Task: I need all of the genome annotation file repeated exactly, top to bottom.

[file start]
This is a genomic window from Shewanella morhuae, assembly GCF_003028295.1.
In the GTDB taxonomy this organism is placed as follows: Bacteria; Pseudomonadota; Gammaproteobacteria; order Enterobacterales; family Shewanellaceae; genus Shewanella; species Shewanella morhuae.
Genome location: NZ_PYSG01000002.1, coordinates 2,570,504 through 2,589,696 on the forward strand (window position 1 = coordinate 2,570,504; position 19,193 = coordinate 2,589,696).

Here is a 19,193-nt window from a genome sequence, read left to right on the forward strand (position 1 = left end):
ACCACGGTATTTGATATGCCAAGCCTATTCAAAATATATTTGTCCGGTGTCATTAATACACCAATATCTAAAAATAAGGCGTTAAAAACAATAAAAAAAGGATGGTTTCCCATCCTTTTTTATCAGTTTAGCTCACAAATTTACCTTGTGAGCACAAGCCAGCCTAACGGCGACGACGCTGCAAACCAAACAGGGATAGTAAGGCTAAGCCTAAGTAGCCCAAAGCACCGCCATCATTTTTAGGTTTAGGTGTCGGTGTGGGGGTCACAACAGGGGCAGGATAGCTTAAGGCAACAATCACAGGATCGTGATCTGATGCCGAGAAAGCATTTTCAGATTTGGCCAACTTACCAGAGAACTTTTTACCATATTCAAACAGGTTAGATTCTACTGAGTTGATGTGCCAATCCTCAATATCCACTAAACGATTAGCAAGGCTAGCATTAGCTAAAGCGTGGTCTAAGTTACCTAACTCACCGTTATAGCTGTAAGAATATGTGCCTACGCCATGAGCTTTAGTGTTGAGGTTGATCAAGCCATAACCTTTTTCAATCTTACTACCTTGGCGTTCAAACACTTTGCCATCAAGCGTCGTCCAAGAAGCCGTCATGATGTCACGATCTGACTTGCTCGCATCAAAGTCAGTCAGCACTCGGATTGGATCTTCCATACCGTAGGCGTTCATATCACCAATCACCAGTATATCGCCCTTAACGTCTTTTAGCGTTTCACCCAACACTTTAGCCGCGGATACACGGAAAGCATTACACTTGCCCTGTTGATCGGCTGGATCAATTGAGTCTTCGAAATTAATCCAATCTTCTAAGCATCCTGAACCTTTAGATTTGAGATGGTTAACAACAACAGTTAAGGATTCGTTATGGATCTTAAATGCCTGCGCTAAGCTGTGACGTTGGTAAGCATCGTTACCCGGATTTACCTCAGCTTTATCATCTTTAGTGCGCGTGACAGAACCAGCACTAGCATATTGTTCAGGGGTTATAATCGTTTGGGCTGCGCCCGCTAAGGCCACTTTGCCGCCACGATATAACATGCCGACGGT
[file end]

This is a genomic window from Shewanella morhuae, assembly GCF_003028295.1.
In the GTDB taxonomy this organism is placed as follows: Bacteria; Pseudomonadota; Gammaproteobacteria; order Enterobacterales; family Shewanellaceae; genus Shewanella; species Shewanella morhuae.
Genome location: NZ_PYSG01000002.1, coordinates 2,570,504 through 2,589,696 on the forward strand (window position 1 = coordinate 2,570,504; position 19,193 = coordinate 2,589,696).

Here is a 19,193-nt window from a genome sequence, read left to right on the forward strand (position 1 = left end):
ACCACGGTATTTGATATGCCAAGCCTATTCAAAATATATTTGTCCGGTGTCATTAATACACCAATATCTAAAAATAAGGCGTTAAAAACAATAAAAAAAGGATGGTTTCCCATCCTTTTTTATCAGTTTAGCTCACAAATTTACCTTGTGAGCACAAGCCAGCCTAACGGCGACGACGCTGCAAACCAAACAGGGATAGTAAGGCTAAGCCTAAGTAGCCCAAAGCACCGCCATCATTTTTAGGTTTAGGTGTCGGTGTGGGGGTCACAACAGGGGCAGGATAGCTTAAGGCAACAATCACAGGATCGTGATCTGATGCCGAGAAAGCATTTTCAGATTTGGCCAACTTACCAGAGAACTTTTTACCATATTCAAACAGGTTAGATTCTACTGAGTTGATGTGCCAATCCTCAATATCCACTAAACGATTAGCAAGGCTAGCATTAGCTAAAGCGTGGTCTAAGTTACCTAACTCACCGTTATAGCTGTAAGAATATGTGCCTACGCCATGAGCTTTAGTGTTGAGGTTGATCAAGCCATAACCTTTTTCAATCTTACTACCTTGGCGTTCAAACACTTTGCCATCAAGCGTCGTCCAAGAAGCCGTCATGATGTCACGATCTGACTTGCTCGCATCAAAGTCAGTCAGCACTCGGATTGGATCTTCCATACCGTAGGCGTTCATATCACCAATCACCAGTATATCGCCCTTAACGTCTTTTAGCGTTTCACCCAACACTTTAGCCGCGGATACACGGAAAGCATTACACTTGCCCTGTTGATCGGCTGGATCAATTGAGTCTTCGAAATTAATCCAATCTTCTAAGCATCCTGAACCTTTAGATTTGAGATGGTTAACAACAACAGTTAAGGATTCGTTATGGATCTTAAATGCCTGCGCTAAGCTGTGACGTTGGTAAGCATCGTTACCCGGATTTACCTCAGCTTTATCATCTTTAGTGCGCGTGACAGAACCAGCACTAGCATATTGTTCAGGGGTTATAATCGTTTGGGCTGCGCCCGCTAAGGCCACTTTGCCGCCACGATATAACATGCCGACGGT